How Much Space Do Goats Need?
How Much Land Does a Goat Need and How Much Space per Goat in a Barn?
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Guidelines for minimum space requirements for does tend to be around 16 sq. ft. (1.5 m²) per doe for resting in the barn plus 25–50 sq. ft. (2.3–4.6 m²) per doe in an activity area, with less needed for young animals and more for bucks. At feeding stations, 16 inches (40 cm) is normally recommended for each doe with more than one feeding place per head. However, high-ranking animals tend to dominate several feeders to the detriment of subordinates. These recommendations are mainly based on dairy operations. In fact, goats vary widely in their space needs according to multiple factors. Recent research gives indications of how we may accommodate different goats’ needs.
Goats’ Health and Welfare Needs
Stocking density in the barn and at pasture affects goats’ comfort and their ability to feed sufficiently and maintain good health. Goats need to rest and feed without interruption and in comfort. They need enough dry space to lie down simultaneously and stretch out, and enough feeding places to eat without aggressive competition. Continual dampness underfoot and poorly ventilated enclosed spaces lead to health issues. As active and curious beings, goats need space to exercise and a varied environment to explore.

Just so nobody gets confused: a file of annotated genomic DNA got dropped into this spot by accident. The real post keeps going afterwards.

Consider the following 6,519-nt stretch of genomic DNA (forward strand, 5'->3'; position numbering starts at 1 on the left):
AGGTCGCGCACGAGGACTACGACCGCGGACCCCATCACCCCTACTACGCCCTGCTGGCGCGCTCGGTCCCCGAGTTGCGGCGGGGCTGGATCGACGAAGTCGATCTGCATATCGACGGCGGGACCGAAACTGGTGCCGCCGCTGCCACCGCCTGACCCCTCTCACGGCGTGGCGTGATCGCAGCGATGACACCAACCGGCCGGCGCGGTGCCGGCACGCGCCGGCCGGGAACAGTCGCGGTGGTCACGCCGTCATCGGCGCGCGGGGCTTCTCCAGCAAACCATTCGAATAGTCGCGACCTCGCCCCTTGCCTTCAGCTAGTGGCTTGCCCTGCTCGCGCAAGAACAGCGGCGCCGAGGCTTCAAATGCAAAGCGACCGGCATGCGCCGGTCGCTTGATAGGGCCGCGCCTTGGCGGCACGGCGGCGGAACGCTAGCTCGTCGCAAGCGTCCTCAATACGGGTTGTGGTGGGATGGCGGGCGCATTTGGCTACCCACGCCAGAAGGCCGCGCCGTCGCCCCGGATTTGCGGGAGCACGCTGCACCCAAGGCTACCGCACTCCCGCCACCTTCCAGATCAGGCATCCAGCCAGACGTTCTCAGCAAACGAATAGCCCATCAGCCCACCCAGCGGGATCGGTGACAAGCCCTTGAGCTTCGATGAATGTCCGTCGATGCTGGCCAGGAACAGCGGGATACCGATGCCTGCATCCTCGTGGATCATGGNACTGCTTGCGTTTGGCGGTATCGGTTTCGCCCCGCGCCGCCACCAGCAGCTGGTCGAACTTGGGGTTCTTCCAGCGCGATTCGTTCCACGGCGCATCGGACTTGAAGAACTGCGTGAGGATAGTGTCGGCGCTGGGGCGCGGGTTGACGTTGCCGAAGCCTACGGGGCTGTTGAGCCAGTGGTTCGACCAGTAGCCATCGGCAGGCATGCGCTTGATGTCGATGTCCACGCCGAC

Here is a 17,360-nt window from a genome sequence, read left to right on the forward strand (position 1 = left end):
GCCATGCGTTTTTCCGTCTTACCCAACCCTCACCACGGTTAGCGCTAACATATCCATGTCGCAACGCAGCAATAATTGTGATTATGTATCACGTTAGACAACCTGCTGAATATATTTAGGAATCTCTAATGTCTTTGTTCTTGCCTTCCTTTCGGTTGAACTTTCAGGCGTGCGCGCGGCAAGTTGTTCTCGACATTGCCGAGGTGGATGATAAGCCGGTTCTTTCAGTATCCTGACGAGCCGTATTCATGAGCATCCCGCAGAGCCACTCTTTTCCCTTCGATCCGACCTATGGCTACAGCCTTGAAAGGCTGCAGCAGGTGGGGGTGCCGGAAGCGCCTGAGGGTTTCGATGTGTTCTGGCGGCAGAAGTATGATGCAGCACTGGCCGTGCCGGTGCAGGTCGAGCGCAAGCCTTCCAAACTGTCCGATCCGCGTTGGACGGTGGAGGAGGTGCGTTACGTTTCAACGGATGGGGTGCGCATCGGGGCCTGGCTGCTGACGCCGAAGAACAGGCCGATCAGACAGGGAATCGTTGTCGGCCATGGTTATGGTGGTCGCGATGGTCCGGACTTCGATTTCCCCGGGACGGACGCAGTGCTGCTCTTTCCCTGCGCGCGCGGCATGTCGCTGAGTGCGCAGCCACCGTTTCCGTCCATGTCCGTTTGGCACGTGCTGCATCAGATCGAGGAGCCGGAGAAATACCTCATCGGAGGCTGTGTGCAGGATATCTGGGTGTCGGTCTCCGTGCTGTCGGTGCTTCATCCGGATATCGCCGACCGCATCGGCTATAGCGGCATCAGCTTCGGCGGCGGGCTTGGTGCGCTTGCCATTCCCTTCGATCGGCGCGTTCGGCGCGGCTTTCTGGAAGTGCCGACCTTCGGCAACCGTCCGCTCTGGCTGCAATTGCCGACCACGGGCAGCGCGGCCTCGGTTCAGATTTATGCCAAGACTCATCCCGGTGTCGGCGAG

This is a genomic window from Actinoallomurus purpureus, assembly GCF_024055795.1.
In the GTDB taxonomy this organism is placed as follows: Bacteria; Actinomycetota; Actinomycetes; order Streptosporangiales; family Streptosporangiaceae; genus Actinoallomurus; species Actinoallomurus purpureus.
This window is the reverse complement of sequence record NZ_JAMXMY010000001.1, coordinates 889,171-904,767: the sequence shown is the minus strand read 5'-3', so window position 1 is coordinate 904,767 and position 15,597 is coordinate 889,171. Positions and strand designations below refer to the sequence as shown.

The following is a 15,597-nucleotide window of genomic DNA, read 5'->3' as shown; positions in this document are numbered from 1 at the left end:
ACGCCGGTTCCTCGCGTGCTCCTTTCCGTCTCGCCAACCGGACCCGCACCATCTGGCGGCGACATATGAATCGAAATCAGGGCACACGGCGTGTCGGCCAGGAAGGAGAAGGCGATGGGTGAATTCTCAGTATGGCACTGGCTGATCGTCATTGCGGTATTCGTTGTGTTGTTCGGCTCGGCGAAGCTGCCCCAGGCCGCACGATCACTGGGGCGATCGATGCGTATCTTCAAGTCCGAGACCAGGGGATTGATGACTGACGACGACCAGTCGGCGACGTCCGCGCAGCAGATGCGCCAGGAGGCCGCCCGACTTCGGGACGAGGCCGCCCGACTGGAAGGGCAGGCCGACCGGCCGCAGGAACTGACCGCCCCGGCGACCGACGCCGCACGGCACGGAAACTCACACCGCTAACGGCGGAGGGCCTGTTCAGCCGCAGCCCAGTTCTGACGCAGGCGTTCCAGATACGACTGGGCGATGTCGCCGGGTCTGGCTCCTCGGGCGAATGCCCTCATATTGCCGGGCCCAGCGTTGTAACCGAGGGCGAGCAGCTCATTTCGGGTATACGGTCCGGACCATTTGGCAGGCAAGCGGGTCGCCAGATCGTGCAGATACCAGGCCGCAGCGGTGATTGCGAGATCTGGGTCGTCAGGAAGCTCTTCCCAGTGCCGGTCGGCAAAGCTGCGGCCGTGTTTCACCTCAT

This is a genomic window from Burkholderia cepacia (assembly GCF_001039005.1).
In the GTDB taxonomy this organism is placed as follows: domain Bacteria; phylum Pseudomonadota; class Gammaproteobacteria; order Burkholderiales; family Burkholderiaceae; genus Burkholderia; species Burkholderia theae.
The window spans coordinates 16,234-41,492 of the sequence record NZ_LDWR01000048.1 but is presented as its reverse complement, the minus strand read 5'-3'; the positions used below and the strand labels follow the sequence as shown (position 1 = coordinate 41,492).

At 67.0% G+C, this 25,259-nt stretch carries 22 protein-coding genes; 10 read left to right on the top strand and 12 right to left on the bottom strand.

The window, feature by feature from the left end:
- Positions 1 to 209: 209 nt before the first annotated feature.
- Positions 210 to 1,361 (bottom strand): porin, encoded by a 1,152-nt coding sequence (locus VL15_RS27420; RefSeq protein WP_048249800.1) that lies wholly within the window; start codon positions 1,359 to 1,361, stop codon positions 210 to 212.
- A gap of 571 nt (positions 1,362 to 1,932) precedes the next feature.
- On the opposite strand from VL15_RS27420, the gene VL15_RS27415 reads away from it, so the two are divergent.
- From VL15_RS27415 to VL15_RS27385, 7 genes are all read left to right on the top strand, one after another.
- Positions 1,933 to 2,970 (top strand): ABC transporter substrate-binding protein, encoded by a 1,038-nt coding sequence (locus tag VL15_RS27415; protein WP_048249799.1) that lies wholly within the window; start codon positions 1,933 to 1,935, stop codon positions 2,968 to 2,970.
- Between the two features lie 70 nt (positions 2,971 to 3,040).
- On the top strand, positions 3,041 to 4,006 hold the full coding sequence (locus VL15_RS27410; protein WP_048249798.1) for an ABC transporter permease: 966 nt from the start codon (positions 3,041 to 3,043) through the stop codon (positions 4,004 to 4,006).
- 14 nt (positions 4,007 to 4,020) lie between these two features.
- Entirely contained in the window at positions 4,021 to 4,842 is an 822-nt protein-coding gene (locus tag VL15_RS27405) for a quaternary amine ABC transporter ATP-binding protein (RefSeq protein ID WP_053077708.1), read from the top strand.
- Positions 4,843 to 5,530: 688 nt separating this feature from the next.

Ideally, goats spend their day foraging over about two miles (3 km) of hillside. This keeps them well exercised, their diet varied, their hooves in shape, and their minds occupied. At range they are able to each find sustenance away from aggressive competition. Goats have spent most of their domestic history living this pastoral existence. However, there are times and situations when such freedom is not possible. When goats are enclosed in barns or pens, the levels of aggression between them increases with stocking density, and lower-ranking goats lose out on comfortable resting space and feeding opportunities.
How Much Space Does a Goat Need in a Barn?
Dairy does’ spatial needs have been studied in more detail. Pregnant Norwegian does kept indoors over winter were less combative at 32 sq. ft. (3 m²) per head than at higher densities. At 21–32 sq. ft. (2–3 m²) per head, they distanced themselves further from their neighbors than at 11 sq. ft. (1 m²). As the pregnancies progressed, goats preferred to keep greater distances. These studies suggest 21–32 sq. ft. (2–3 m²) per goat was preferable for this herd during pregnancy.
Other goats may tolerate lower or require greater personal space. Various factors may affect their requirements, such as life stage, sex, presence of horns, rank within the herd, and relationship between goats. An individual goat pen size for a buck should be at least 27– 43 sq. ft. (2.5–4 m²). Weaned kids in open housing need around 5–10 sq. ft. (0.5–1 m²) each.